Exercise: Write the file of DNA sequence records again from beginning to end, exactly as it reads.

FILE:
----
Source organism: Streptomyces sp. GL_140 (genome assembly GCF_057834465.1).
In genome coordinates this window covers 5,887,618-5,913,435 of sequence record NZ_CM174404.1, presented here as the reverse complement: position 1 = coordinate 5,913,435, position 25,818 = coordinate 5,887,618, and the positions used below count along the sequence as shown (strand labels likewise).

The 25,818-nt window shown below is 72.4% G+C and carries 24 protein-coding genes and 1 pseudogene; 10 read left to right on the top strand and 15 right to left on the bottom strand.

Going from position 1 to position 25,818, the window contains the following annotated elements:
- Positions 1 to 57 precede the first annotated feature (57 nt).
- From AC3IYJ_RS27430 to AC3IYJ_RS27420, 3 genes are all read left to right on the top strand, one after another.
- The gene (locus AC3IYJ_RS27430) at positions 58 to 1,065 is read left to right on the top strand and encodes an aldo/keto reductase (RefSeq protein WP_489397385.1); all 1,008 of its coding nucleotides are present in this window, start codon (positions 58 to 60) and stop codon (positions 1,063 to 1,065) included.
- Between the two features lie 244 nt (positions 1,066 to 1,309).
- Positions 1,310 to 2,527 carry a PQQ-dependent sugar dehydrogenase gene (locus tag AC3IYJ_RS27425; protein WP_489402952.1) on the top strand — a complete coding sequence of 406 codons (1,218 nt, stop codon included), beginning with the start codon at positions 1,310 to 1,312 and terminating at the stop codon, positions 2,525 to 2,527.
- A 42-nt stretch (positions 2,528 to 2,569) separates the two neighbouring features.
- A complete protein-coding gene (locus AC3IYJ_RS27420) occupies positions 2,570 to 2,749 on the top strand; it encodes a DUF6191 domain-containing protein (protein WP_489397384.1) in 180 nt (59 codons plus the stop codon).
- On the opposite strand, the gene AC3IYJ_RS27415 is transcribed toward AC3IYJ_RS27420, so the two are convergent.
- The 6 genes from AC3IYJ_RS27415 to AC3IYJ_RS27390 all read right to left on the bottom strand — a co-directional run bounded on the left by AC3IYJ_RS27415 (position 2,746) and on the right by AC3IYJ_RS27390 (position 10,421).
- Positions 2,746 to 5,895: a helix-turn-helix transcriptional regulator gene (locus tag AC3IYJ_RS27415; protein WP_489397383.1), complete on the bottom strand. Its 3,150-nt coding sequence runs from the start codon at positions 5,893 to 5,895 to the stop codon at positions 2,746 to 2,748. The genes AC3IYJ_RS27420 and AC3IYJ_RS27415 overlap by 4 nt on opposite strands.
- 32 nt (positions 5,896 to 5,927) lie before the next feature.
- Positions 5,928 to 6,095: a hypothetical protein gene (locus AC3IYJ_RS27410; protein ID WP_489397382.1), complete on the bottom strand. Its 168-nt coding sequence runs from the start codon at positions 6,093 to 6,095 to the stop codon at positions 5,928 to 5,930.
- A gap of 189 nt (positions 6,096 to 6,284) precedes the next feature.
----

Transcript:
Source organism: Streptomyces sp. GL_140 (genome assembly GCF_057834465.1).
In genome coordinates this window covers 5,887,618-5,913,435 of sequence record NZ_CM174404.1, presented here as the reverse complement: position 1 = coordinate 5,913,435, position 25,818 = coordinate 5,887,618, and the positions used below count along the sequence as shown (strand labels likewise).

The 25,818-nt window shown below is 72.4% G+C and carries 24 protein-coding genes and 1 pseudogene; 10 read left to right on the top strand and 15 right to left on the bottom strand.

Going from position 1 to position 25,818, the window contains the following annotated elements:
- Positions 1 to 57 precede the first annotated feature (57 nt).
- From AC3IYJ_RS27430 to AC3IYJ_RS27420, 3 genes are all read left to right on the top strand, one after another.
- The gene (locus AC3IYJ_RS27430) at positions 58 to 1,065 is read left to right on the top strand and encodes an aldo/keto reductase (RefSeq protein WP_489397385.1); all 1,008 of its coding nucleotides are present in this window, start codon (positions 58 to 60) and stop codon (positions 1,063 to 1,065) included.
- Between the two features lie 244 nt (positions 1,066 to 1,309).
- Positions 1,310 to 2,527 carry a PQQ-dependent sugar dehydrogenase gene (locus tag AC3IYJ_RS27425; protein WP_489402952.1) on the top strand — a complete coding sequence of 406 codons (1,218 nt, stop codon included), beginning with the start codon at positions 1,310 to 1,312 and terminating at the stop codon, positions 2,525 to 2,527.
- A 42-nt stretch (positions 2,528 to 2,569) separates the two neighbouring features.
- A complete protein-coding gene (locus AC3IYJ_RS27420) occupies positions 2,570 to 2,749 on the top strand; it encodes a DUF6191 domain-containing protein (protein WP_489397384.1) in 180 nt (59 codons plus the stop codon).
- On the opposite strand, the gene AC3IYJ_RS27415 is transcribed toward AC3IYJ_RS27420, so the two are convergent.
- The 6 genes from AC3IYJ_RS27415 to AC3IYJ_RS27390 all read right to left on the bottom strand — a co-directional run bounded on the left by AC3IYJ_RS27415 (position 2,746) and on the right by AC3IYJ_RS27390 (position 10,421).
- Positions 2,746 to 5,895: a helix-turn-helix transcriptional regulator gene (locus tag AC3IYJ_RS27415; protein WP_489397383.1), complete on the bottom strand. Its 3,150-nt coding sequence runs from the start codon at positions 5,893 to 5,895 to the stop codon at positions 2,746 to 2,748. The genes AC3IYJ_RS27420 and AC3IYJ_RS27415 overlap by 4 nt on opposite strands.
- 32 nt (positions 5,896 to 5,927) lie before the next feature.
- Positions 5,928 to 6,095: a hypothetical protein gene (locus AC3IYJ_RS27410; protein ID WP_489397382.1), complete on the bottom strand. Its 168-nt coding sequence runs from the start codon at positions 6,093 to 6,095 to the stop codon at positions 5,928 to 5,930.
- A gap of 189 nt (positions 6,096 to 6,284) precedes the next feature.